Online shoppers don’t just want to read about how great you think your products are—they want to hear from other people to.

There are a number of types of social proof statements you can incorporate into your pop-ups to make them more effective in the long-run. Here are a few ideas:

  • A short quote from a happy customer
  • A 5-star rating with a customer name attached to it
  • A photo of a real customer using and enjoying your product
  • A statement about the number of customers who have purchased your products
  • A statement about the number of products you have sold to customers
  • Social media postings from customers (like a tweet or an Instagram comment)

Your goal here is to make your visitors feel like someone else has already vetted your company for them. They want to feel absolutely sure that you are a reputable company, that your products are as advertised, and that people actually like them.
To learn more about the psychology behind social proof, read any of these great blog posts:

Step 5: Think About Timing and Display

After you have most of the bones of your pop-up created and ready (the copy, the imagery, the offer), your next step is to start thinking about what you want visitors to see and experience when your pop-up displays on their computer or smartphone screen. 

To boost effectiveness, you should think about when you want your pop-up to appear, and how you want it to look to visitors when they land on your website.
Timing is important when it comes to building effective pop-ups. Your timing should align closely with the purpose and goal of your pop-up. Here are two examples of time playing a role in pop-ups:

A popup displayed on

Example from Taft

In this first example, the pop-up is intended to catch website visitors within a few seconds of them landing on the website for the first time. The goal is to entice them with an irresistible offer in exchange for providing them with an email address.

A cart abandonment popup

Example from one of our previous blog posts on building effective exit intent pop-ups

In this second example, the pop-up is intended to prevent visitors from leaving before purchasing. The goal here is to present them with perceived added value that will only be available to them for a limited amount of time.

With Wisepops, you can also display after a certain amount of pages have been viewed, after a certain percentage of a page has been scrolled through, after a certain amount of days, when a visitor clicks a specific link, or when they hover over an element on a page.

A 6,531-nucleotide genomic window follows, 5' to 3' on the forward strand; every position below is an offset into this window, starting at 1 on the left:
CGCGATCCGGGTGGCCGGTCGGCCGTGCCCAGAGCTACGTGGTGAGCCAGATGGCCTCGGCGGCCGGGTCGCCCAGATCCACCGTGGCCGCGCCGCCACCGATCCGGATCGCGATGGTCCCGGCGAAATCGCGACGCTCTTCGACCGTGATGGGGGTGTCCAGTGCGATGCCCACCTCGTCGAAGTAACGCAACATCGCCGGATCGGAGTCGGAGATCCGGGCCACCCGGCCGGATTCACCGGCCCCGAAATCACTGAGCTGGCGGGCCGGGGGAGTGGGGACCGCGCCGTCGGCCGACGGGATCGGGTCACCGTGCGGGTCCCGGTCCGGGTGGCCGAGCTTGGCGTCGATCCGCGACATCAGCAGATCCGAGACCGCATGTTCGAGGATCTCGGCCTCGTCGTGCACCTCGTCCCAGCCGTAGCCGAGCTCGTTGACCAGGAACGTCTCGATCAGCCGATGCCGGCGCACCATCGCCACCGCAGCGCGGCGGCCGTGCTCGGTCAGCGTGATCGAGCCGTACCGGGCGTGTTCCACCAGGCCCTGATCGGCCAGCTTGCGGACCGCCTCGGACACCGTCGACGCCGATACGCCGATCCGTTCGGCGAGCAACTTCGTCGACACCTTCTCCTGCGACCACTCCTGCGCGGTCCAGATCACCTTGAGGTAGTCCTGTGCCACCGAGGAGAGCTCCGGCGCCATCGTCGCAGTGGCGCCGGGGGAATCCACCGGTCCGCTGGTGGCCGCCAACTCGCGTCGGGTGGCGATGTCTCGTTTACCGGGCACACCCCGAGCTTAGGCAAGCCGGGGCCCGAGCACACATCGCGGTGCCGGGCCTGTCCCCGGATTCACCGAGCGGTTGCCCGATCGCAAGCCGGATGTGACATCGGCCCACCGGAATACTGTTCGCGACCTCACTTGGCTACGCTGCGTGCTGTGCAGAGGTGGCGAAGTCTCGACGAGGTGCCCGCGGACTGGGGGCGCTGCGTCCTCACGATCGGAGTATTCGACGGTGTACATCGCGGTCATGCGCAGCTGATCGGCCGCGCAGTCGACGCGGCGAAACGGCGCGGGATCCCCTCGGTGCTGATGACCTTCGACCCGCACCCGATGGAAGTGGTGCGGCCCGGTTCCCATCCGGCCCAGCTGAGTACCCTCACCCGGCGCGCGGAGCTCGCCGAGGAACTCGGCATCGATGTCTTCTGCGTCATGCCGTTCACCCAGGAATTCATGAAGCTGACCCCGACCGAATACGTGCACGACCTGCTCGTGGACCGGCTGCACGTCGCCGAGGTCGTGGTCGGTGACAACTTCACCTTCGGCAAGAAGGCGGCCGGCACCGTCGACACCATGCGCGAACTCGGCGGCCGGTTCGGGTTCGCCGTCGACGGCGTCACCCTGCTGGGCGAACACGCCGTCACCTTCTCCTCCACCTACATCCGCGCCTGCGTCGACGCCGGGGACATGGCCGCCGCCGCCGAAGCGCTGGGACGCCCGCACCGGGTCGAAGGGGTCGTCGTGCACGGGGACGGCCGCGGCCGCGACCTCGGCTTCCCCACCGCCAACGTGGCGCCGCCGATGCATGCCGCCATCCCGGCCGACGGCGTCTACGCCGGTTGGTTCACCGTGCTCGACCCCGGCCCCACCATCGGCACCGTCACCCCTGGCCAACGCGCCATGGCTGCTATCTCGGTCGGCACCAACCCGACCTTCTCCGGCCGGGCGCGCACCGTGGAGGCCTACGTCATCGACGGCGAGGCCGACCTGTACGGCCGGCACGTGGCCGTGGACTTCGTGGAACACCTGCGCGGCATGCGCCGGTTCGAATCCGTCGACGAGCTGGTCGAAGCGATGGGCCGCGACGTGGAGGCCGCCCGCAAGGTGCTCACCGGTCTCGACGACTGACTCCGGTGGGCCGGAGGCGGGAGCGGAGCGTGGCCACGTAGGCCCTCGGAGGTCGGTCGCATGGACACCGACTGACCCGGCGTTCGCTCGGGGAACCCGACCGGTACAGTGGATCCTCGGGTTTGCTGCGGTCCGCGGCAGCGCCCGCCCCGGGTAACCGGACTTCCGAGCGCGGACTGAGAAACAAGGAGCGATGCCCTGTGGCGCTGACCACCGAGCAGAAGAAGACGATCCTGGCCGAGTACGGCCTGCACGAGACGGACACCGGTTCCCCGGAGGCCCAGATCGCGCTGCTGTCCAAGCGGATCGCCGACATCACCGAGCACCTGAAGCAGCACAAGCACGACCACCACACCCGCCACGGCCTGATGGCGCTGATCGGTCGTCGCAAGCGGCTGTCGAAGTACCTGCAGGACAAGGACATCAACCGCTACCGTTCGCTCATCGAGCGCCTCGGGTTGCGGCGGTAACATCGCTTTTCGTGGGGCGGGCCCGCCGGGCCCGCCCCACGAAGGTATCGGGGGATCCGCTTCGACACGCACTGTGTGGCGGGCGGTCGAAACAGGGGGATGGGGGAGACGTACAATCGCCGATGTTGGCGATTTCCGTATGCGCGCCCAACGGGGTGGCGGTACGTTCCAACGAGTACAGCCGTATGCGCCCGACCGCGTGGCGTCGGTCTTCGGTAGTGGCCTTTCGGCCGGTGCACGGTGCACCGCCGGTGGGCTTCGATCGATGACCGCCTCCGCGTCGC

You can also boost effectiveness by deciding how you want your pop-up to appear when it loads on one of the pages on your website. With most tools, you can adjust the size and position of your pop-up and test which placement gets the most engagement from your visitors.

Step 6: Customize Based on Audience and Location

In the last few years, segmentation and personalization have slowly become an important part of pop-up optimization. Again, it goes back to the fact that most online consumers see A LOT of pop-ups as they navigate around the web each week. To increase the likelihood that they will act when they see your pop-up, you need to make it meaningful and specific to them. That means doing away with inserting the same pop-up on every page on your website. Instead, you should be creating custom pop-ups for different audiences that land on your pages based on where they come from, and custom pop-ups based on the pages themselves. 

“The biggest factor is contextual relevance,” says Devesh Khanal, CRO Expert and Founder at Growth Rock. “If you can customize the popup to the content on the page, it will generally Convert a lot better than a generic one. Most people think, “well that sounds hard,” but really they only have a handful of high traffic pages. So you can and should spend the time making custom pop-up calls to action for them. It’ll pay off.”

The goal with segmentation and audience targeting is to create seamless, frictionless, personalized experience for people as they travel from external sources (like Facebook or a specific email) to specific pages on your website.

Step 7: Build a Second Version

When you’ve finally gotten to the point where you’re ready to launch your pop-up, you should go back and build a second version. A/B testing your pop-up is an easy way to boost effectiveness and understand what resonates with your audience most. When you’re building a second version of your pop-up, you should think about testing things like:

  • Headline copy
  • Images
  • CTA button copy
  • CTA button size
  • CTA button color
  • Size and placement of pop-up on the page
  • Timing of pop-up
  • Social proof components
  • Urgency/scarcity statements

Most pop-up tools make it incredibly easy to build and launch B versions alongside your original pop-up.

Step 8: Measure, Evaluate, Adapt

When your pop-ups are finally live, your ongoing job is to measure and evaluate their effectiveness, and make adjustments over time based on the results you’re seeing. As you can imagine, measuring success becomes a lot easier when you’re A/B testing your pop-ups. To track performance over time, you should be paying attention to metrics such as emails collection, CTR, displays, and actual conversions.

If you launch a pop-up and you’re not meeting the goals you set or the numbers you thought you’d hit, consider launching a new version of your pop-up to see if you can drive better results. Think again about all the components that can be tested and changed that you read about in the a/b testing section above. Your ultimate goal is to understand what it is that drives your audience to act and engage in a positive way whenever they see a pop-up on your website.

Over to You

What do you think makes a pop-up effective? Tell me in the comments below, I’d love to hear from you.

Rob Wormley Rob is a Content Marketing & Product Marketing Consultant.